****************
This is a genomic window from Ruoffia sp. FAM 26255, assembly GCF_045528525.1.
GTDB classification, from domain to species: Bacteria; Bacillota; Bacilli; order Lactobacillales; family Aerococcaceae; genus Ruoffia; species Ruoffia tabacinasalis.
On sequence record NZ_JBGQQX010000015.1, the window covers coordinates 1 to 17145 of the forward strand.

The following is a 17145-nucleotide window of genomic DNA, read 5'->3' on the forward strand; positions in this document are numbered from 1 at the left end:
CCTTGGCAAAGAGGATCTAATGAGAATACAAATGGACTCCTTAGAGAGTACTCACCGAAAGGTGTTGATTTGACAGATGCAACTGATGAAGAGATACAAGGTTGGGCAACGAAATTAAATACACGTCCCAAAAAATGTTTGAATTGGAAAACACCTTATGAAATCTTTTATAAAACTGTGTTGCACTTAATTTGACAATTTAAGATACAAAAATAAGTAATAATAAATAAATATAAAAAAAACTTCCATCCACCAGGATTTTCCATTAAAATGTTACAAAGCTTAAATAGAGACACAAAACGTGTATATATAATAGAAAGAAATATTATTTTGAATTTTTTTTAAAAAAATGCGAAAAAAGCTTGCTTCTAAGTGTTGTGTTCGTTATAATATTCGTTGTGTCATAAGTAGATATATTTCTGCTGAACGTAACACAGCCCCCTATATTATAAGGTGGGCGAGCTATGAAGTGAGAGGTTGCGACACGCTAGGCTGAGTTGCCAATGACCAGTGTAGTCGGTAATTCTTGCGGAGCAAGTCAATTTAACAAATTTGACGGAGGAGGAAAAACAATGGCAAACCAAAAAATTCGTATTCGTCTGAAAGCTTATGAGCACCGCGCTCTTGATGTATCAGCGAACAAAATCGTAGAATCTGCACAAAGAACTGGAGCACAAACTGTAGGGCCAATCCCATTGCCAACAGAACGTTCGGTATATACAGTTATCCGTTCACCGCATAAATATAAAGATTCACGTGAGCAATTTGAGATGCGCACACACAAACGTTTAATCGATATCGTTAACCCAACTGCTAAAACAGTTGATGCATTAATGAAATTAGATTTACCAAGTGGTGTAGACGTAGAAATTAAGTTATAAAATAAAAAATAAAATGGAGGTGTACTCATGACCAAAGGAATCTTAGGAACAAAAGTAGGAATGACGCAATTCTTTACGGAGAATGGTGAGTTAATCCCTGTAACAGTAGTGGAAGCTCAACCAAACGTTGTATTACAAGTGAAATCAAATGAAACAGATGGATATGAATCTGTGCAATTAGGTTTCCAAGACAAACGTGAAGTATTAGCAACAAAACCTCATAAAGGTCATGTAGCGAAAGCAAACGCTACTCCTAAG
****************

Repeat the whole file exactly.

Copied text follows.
This is a genomic window from Ruoffia sp. FAM 26255, assembly GCF_045528525.1.
GTDB classification, from domain to species: Bacteria; Bacillota; Bacilli; order Lactobacillales; family Aerococcaceae; genus Ruoffia; species Ruoffia tabacinasalis.
On sequence record NZ_JBGQQX010000015.1, the window covers coordinates 1 to 17145 of the forward strand.

The following is a 17145-nucleotide window of genomic DNA, read 5'->3' on the forward strand; positions in this document are numbered from 1 at the left end:
CCTTGGCAAAGAGGATCTAATGAGAATACAAATGGACTCCTTAGAGAGTACTCACCGAAAGGTGTTGATTTGACAGATGCAACTGATGAAGAGATACAAGGTTGGGCAACGAAATTAAATACACGTCCCAAAAAATGTTTGAATTGGAAAACACCTTATGAAATCTTTTATAAAACTGTGTTGCACTTAATTTGACAATTTAAGATACAAAAATAAGTAATAATAAATAAATATAAAAAAAACTTCCATCCACCAGGATTTTCCATTAAAATGTTACAAAGCTTAAATAGAGACACAAAACGTGTATATATAATAGAAAGAAATATTATTTTGAATTTTTTTTAAAAAAATGCGAAAAAAGCTTGCTTCTAAGTGTTGTGTTCGTTATAATATTCGTTGTGTCATAAGTAGATATATTTCTGCTGAACGTAACACAGCCCCCTATATTATAAGGTGGGCGAGCTATGAAGTGAGAGGTTGCGACACGCTAGGCTGAGTTGCCAATGACCAGTGTAGTCGGTAATTCTTGCGGAGCAAGTCAATTTAACAAATTTGACGGAGGAGGAAAAACAATGGCAAACCAAAAAATTCGTATTCGTCTGAAAGCTTATGAGCACCGCGCTCTTGATGTATCAGCGAACAAAATCGTAGAATCTGCACAAAGAACTGGAGCACAAACTGTAGGGCCAATCCCATTGCCAACAGAACGTTCGGTATATACAGTTATCCGTTCACCGCATAAATATAAAGATTCACGTGAGCAATTTGAGATGCGCACACACAAACGTTTAATCGATATCGTTAACCCAACTGCTAAAACAGTTGATGCATTAATGAAATTAGATTTACCAAGTGGTGTAGACGTAGAAATTAAGTTATAAAATAAAAAATAAAATGGAGGTGTACTCATGACCAAAGGAATCTTAGGAACAAAAGTAGGAATGACGCAATTCTTTACGGAGAATGGTGAGTTAATCCCTGTAACAGTAGTGGAAGCTCAACCAAACGTTGTATTACAAGTGAAATCAAATGAAACAGATGGATATGAATCTGTGCAATTAGGTTTCCAAGACAAACGTGAAGTATTAGCAACAAAACCTCATAAAGGTCATGTAGCGAAAGCAAACGCTACTCCTAAG